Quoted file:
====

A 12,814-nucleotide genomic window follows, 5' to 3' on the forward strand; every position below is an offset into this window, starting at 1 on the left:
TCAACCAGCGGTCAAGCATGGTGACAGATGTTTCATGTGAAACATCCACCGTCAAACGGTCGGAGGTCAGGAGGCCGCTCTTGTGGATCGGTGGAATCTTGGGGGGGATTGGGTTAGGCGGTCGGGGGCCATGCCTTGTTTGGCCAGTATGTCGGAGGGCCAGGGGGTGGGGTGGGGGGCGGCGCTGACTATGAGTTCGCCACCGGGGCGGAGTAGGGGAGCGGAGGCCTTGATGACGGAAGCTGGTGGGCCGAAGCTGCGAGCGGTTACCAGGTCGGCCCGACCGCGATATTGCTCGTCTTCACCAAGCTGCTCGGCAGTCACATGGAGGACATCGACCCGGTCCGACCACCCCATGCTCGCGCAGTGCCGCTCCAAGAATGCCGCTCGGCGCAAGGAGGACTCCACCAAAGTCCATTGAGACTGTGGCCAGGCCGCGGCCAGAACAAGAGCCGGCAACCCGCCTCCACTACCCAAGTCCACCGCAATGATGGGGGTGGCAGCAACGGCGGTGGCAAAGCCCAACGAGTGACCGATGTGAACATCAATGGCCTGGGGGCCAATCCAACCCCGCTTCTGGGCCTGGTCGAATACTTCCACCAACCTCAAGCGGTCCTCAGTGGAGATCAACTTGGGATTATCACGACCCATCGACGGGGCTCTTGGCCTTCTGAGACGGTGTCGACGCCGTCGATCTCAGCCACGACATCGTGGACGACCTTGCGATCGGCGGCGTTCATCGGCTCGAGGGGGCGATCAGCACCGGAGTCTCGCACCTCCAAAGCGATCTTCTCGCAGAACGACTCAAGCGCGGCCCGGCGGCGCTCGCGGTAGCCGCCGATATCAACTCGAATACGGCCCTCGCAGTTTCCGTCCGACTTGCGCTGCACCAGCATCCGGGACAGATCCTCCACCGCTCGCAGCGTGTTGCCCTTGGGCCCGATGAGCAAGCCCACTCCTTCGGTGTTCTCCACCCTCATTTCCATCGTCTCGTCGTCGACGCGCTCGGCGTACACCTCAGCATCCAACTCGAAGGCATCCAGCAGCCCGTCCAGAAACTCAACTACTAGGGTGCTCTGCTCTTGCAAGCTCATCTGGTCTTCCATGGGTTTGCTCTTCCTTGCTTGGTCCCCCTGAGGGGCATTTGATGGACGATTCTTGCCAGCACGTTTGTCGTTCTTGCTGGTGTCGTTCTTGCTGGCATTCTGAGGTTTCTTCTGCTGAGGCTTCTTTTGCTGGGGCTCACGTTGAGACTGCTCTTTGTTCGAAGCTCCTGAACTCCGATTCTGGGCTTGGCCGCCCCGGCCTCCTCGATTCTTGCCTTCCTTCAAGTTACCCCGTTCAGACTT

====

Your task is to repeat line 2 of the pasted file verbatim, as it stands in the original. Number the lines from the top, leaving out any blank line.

TCAACCAGCGGTCAAGCATGGTGACAGATGTTTCATGTGAAACATCCACCGTCAAACGGTCGGAGGTCAGGAGGCCGCTCTTGTGGATCGGTGGAATCTTGGGGGGGATTGGGTTAGGCGGTCGGGGGCCATGCCTTGTTTGGCCAGTATGTCGGAGGGCCAGGGGGTGGGGTGGGGGGCGGCGCTGACTATGAGTTCGCCACCGGGGCGGAGTAGGGGAGCGGAGGCCTTGATGACGGAAGCTGGTGGGCCGAAGCTGCGAGCGGTTACCAGGTCGGCCCGACCGCGATATTGCTCGTCTTCACCAAGCTGCTCGGCAGTCACATGGAGGACATCGACCCGGTCCGACCACCCCATGCTCGCGCAGTGCCGCTCCAAGAATGCCGCTCGGCGCAAGGAGGACTCCACCAAAGTCCATTGAGACTGTGGCCAGGCCGCGGCCAGAACAAGAGCCGGCAACCCGCCTCCACTACCCAAGTCCACCGCAATGATGGGGGTGGCAGCAACGGCGGTGGCAAAGCCCAACGAGTGACCGATGTGAACATCAATGGCCTGGGGGCCAATCCAACCCCGCTTCTGGGCCTGGTCGAATACTTCCACCAACCTCAAGCGGTCCTCAGTGGAGATCAACTTGGGATTATCACGACCCATCGACGGGGCTCTTGGCCTTCTGAGACGGTGTCGACGCCGTCGATCTCAGCCACGACATCGTGGACGACCTTGCGATCGGCGGCGTTCATCGGCTCGAGGGGGCGATCAGCACCGGAGTCTCGCACCTCCAAAGCGATCTTCTCGCAGAACGACTCAAGCGCGGCCCGGCGGCGCTCGCGGTAGCCGCCGATATCAACTCGAATACGGCCCTCGCAGTTTCCGTCCGACTTGCGCTGCACCAGCATCCGGGACAGATCCTCCACCGCTCGCAGCGTGTTGCCCTTGGGCCCGATGAGCAAGCCCACTCCTTCGGTGTTCTCCACCCTCATTTCCATCGTCTCGTCGTCGACGCGCTCGGCGTACACCTCAGCATCCAACTCGAAGGCATCCAGCAGCCCGTCCAGAAACTCAACTACTAGGGTGCTCTGCTCTTGCAAGCTCATCTGGTCTTCCATGGGTTTGCTCTTCCTTGCTTGGTCCCCCTGAGGGGCATTTGATGGACGATTCTTGCCAGCACGTTTGTCGTTCTTGCTGGTGTCGTTCTTGCTGGCATTCTGAGGTTTCTTCTGCTGAGGCTTCTTTTGCTGGGGCTCACGTTGAGACTGCTCTTTGTTCGAAGCTCCTGAACTCCGATTCTGGGCTTGGCCGCCCCGGCCTCCTCGATTCTTGCCTTCCTTCAAGTTACCCCGTTCAGACTT